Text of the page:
Having worked in the treadmill industry for over 10 years I know alot about the brands and their reputations. I know what companies offer good value and quality products,and which ones are selling you a mechanical nightmare.
I was the former V.P. of marketing for a fitness equipment company, and I understand how the business works and who are the players.
I make it my job to keep up with the latest developments and product releases. For example, I was just out at the corporate offices of Icon Fitness, builders of ProForm, Weslo, Image, NordicTrack, Reebok and Epic treadmills. If you want the most up-to-date information on treadmills and how they rate, check out my site at Treadmill Ratings & Reviews.
Buy Smart and You Will Buy Right!
Buying a treadmill is by no means a simple process. There are countless models that range in price from a couple of hundred dollars to $5,000, and consequently the quality can vary dramatically.
When purchasing a treadmill it is very important you find a model that is geared towards your usage, like walking, jogging or running. In addition, you want a machine that can handle your height and weight. Other factors to consider are motivational programming features and whether they are important to you in reaching your fitness goals.
Below I discuss the different components that make up a treadmill. This treadmill buyer’s guide is designed to make you an informed consumer, and to help you overcome some of the confusion you may have encountered in your pursuit of a healthy lifestyle.
A treadmill motor is one of the most significant components to consider when buying a treadmill. It is what drives the treadbelt. Depending on the quality and power, it can make the difference between a smooth running machine and a loud noisy treadmill that struggles to perform. For example, the NordicTrack Commercial 2450 comes with a 4.0 continuous duty HP motor. This powerhouse will accommodate serious runners, and will run effortlessly at higher speeds and steep inclines. In comparison the ProForm 590T comes with a 2.25 HP motor, which is better suited for walkers. However, with very cheap treadmills you can end up with a 1.5 continuous duty HP motor, which generally has insufficient power.
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When comparing treadmill motors you want to go by the horsepower of the continuous duty, not peak horsepower. Peak horsepower is the maximum horsepower a treadmill motor can reach. Continuous-duty horsepower is a measure of sustained power during regular use. The continuous motor power is what is consistently delivered during heavy usage, over an extended period of time.
Since peak horsepower is usually significantly higher than a motor’s continuous capability, continuous horsepower better helps you determine which treadmill will accommodate your intended exercise use. Generally speaking, the larger the motor the more powerful it can operate at a continuous rate. Although some quality motors may have a lower continuous duty HP rating, and yet be better.
Continuous duty is the standard in comparing horsepower. Unfortunately there is no official standard rating and often treadmill manufacturers will exaggerate the actual continuous duty horsepower. Regardless, the continuous duty horsepower rating will give you some guideline.
An indication of the quality of the motor will often be reflected by the extent of the warranty. A 90-day warranty will suggest lack of quality. However, you will find most treadmills in excess of $800 come with a lifetime warranty.
We suggest the following guide for continuous duty horsepower when selecting a treadmill. If you are over 200 lbs you may want to add .5 hp to the motor level:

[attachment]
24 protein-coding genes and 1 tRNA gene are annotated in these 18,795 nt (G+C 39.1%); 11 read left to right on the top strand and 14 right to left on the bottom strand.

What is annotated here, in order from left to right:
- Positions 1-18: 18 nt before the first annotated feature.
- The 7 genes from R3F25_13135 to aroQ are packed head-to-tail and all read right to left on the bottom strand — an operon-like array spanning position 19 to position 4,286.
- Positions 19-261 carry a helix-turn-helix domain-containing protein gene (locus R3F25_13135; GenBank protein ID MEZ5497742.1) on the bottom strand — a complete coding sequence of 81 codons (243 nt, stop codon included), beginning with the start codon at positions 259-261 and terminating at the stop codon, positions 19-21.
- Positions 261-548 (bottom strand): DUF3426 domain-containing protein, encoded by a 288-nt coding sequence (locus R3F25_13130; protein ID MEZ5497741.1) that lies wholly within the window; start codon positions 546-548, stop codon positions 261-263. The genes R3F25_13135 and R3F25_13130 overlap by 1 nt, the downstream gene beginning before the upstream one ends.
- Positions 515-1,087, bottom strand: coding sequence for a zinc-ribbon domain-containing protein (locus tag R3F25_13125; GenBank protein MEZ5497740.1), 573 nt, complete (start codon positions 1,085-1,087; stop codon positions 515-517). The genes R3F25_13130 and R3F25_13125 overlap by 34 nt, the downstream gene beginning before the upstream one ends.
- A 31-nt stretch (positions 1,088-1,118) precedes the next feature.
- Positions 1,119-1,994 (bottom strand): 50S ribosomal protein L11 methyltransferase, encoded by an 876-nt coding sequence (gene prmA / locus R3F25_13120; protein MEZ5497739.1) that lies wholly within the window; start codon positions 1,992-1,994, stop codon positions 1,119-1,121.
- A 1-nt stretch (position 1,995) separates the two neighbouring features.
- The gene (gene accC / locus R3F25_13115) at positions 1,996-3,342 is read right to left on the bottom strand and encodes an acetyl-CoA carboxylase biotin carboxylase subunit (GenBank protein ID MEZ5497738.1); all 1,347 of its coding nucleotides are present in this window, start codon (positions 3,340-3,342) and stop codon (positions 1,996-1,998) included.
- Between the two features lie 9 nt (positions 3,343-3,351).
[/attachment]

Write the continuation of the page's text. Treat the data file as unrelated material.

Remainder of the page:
2.0 Continuous Duty HP +
2.5 Continuous Duty HP +
3.0 Continuous Duty HP +
Belts vary in length, depending on whether the unit is geared more for walkers/joggers or runners. Belt widths range from 16″ to 22″, while lengths vary from about 45″ to 62″. In most cases you want to stay away from 16″ belts. They are extremely narrow and offer very little room to move. For walking, an 18″ belt is adequate, but 20″ is preferable. If you are going to jog or run you definitely want a 20″ belt. There are also several manufacturers that offer 22″ wide belts. (See NordicTrack Commercial 1750 & Sole F85.)
We recommend the following guideline for treadmill belt and deck lengths. For walking 50″-54″ is adequate, depending on your height. If you plan to jog we suggest at least 54″. If you are tall or a runner with long strides, you should be looking at a 58″+ belt.
Note: Many manufacturers measure the length by the length of the treadbelt. That is not a true measurement, since often part of the belt is covered by plastic shrouds.
In the past a treadmill with a 60″ long belt would often cost a minimum $2,000. Icon Fitness, which manufactures NordicTrack and ProForm, is now offering treadmills with 60″ belts for as little as $1,000.
With a treadbelt, you want low noise and high performance. You also want a minimum 2-ply belt for long wear and sufficient cushioning.
Quality treadmills will have belts that are pre-lubricated/waxed to provide minimal maintenance (if any). Expect up to 25,000 miles of service by simply keeping the unit clean (free of dirt). This lubrication/wax system is a special blend of high-pressure synthetic compounds.
The design and make-up of a treadbelt is a science onto itself. What is important is you want a belt that will provide extended wear and comfort. Once again, warranties on the belts are an indication. Any warranty less than a year would suggest potential problems in the future.
It is important to keep your treadbelt clean. Occasional vacuuming is recommended. Dirt, dust, dog hair, etc., can get into the machinery and cause problems.
Most treadmills have an elastometer design. They use rubber grommets that look like marshmallow to absorb the shock. You want a treadmill that sufficiently reduces the shock of your impact without overcompensating. Runners may prefer a stiffer impact, which is what you will find on the Sole Treadmills.
A variation of the elastometer design, is the diving board design. You have larger rubber grommets in the front part of the deck, which absorb the impact, however there are smaller grommets towards the rear of the deck. That is because you want a stable, solid liftoff at the rear.
NordicTrack and ProForm shock absorption is slightly different. It acts like a suspension system on a car. There are external springs and internally there is a elastometer. With every step you take the deck relieves that impact and propels you to your next step. So there is not only impact absorption, but energy return.